Lady in Waiting: My Extraordinary Life in the Shadow of the Crown by Anne Glenconner. New York, Hachette Books, 2020, 325 pp.

This title is the immensely entertaining story of the life of aristocrat and royal cohort Anne Glenconner, and a scintillating look into the private life of British aristocracy. Be prepared to set aside your preconceived notions of prim and proper dukes and duchesses, princes and princesses. Glenconner and her circle performed their roles as standard bearers for the public eye, but out of the limelight they partied right alongside the rest of the glitterati throughout the 1960s, 70s, and 80s.

Being Lady in Waiting to Princess Margaret was only one fascinating aspect of the author’s life, and though she does dedicate a good portion of the book to her duties with the Princess, much of the book is about her personal life, which is just as engrossing. Born Anne Coke in 1932 to the Earl of Leicester, she grew up at Holkham Hall, next door to the Royal Family’s country estate, and was playmates with Princesses Elizabeth and Margaret, and later Maid of Honor at the Queen’s coronation. After making her debut, Anne met and married Colin Tennant, Lord Glenconner, a handsome, creative, and immensely charming man defined by his eccentricities and flamboyance, but also by his infantile and furious temper. He once bit a taxi driver on the arm, typical of the tantrums he would throw when angered.

A large part of Glenconner’s adult life was spent on the small Caribbean island of Mustique which her husband bought in 1958. At the time, Mustique (named for the French word for mosquito) was primitive with no running water or electricity. After plans for a thriving cotton industry failed, Colin turned towards developing the island as a get-away for the privileged, eventually succeeding with the help of notoriety gained from having Princess Margaret as a homeowner.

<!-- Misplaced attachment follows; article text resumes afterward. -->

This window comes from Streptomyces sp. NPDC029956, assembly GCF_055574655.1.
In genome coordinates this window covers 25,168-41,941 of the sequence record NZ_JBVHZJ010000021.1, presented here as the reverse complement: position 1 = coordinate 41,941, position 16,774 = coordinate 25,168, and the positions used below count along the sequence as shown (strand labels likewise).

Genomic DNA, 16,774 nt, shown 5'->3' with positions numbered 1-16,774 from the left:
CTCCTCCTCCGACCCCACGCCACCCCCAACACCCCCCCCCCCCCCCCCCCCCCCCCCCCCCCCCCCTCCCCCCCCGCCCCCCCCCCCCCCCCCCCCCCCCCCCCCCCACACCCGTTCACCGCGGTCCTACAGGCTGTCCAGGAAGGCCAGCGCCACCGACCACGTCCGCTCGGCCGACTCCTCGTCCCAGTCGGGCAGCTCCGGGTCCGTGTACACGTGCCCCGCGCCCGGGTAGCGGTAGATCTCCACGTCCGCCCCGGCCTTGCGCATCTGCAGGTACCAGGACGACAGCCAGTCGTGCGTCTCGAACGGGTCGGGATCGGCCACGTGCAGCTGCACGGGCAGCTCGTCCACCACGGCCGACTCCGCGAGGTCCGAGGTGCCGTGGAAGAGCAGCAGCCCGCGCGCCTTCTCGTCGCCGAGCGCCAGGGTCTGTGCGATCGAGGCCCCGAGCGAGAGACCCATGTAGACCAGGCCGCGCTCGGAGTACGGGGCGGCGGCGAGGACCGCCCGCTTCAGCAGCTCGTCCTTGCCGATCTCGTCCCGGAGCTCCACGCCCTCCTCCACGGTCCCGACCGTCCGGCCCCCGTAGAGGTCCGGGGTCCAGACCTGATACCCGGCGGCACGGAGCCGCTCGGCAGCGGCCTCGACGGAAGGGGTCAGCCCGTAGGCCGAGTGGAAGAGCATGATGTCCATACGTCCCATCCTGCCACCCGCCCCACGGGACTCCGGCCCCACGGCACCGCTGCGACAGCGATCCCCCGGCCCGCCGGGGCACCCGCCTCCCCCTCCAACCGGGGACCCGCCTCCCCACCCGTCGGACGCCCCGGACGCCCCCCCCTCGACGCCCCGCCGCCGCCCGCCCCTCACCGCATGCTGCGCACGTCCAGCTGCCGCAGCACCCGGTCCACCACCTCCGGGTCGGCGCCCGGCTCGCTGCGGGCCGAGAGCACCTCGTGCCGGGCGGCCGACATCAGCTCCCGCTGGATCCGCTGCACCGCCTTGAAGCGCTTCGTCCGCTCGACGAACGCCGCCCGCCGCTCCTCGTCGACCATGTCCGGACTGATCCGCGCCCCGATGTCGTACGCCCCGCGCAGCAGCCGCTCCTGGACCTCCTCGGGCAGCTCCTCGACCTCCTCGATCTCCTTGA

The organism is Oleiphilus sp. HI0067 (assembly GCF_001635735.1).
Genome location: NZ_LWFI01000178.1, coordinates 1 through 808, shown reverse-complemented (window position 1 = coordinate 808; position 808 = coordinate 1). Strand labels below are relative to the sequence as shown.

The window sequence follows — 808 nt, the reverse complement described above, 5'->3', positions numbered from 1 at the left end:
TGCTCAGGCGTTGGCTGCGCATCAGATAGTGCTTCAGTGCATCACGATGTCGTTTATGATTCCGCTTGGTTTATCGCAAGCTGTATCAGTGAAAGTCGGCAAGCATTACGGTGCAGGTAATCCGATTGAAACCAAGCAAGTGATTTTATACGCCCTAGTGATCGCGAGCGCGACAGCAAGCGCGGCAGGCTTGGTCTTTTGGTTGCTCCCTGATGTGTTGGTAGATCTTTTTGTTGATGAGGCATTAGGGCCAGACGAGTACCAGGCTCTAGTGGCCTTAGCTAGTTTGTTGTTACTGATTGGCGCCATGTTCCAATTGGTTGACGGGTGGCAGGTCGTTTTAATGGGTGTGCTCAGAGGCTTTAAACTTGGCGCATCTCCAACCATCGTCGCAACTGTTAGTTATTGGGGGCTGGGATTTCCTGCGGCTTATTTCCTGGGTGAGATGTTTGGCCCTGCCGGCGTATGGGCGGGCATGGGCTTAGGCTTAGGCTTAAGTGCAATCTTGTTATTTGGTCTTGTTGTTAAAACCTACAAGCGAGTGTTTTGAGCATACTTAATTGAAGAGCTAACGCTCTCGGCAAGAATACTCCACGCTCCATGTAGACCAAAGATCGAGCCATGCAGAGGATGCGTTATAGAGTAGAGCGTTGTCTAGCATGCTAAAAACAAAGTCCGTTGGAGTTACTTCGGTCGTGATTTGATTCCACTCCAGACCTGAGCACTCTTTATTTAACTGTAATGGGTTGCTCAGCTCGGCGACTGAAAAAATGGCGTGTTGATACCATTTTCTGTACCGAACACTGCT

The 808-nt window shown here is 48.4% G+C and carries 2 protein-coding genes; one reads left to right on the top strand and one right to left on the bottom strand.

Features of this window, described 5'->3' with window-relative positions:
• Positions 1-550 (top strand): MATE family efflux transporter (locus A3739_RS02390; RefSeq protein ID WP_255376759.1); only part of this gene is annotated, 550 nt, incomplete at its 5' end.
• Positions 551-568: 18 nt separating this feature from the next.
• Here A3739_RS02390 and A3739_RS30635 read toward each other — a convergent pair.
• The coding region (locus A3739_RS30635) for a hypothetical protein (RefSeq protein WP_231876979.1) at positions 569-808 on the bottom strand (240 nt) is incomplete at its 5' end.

Mustique became notorious for wild parties with renown people in attendance such as Mick and Bianca Jagger (and later Jerry Hall), Robert Mapplethorpe, and Raquel Welch. One of the grandest parties was thrown for Colin’s fiftieth birthday in 1976. Known as the Golden Ball, it was “the one that secured Mustique the label of being the hedonistic paradise for the rich and famous.” The night was capped off by local young men with their scantily clad bodies painted in gold dancing around Princess Margaret.

Anne Glenconner and Princess Margaret were good friends until the Princess’s death, and chapters are dedicated to reliving their relationship, thus delivering a satisfying peek into the Princess’s life and personality, as well as her final days. The author also does not hold back in sharing the troubles in her own family, issues with Colin’s behavior and infidelity, and her children’s problems with mental illness, drugs, and HIV/AIDs.

The author says it best in her prologue to the book, “Only now do I see how extraordinary the nine decades of my life have really been, full of extreme contrasts. I have found myself in a great many odd circumstances, both hilarious and awful, many of which seem, even to me, unbelievable.” Lady in Waiting begs the question of why bother with fiction when fascinating true tales like Anne Glenconner’s are out there to devour.

Katherine Arends is the Collection Development Librarian at Alamance County Public Libraries. She can be reached at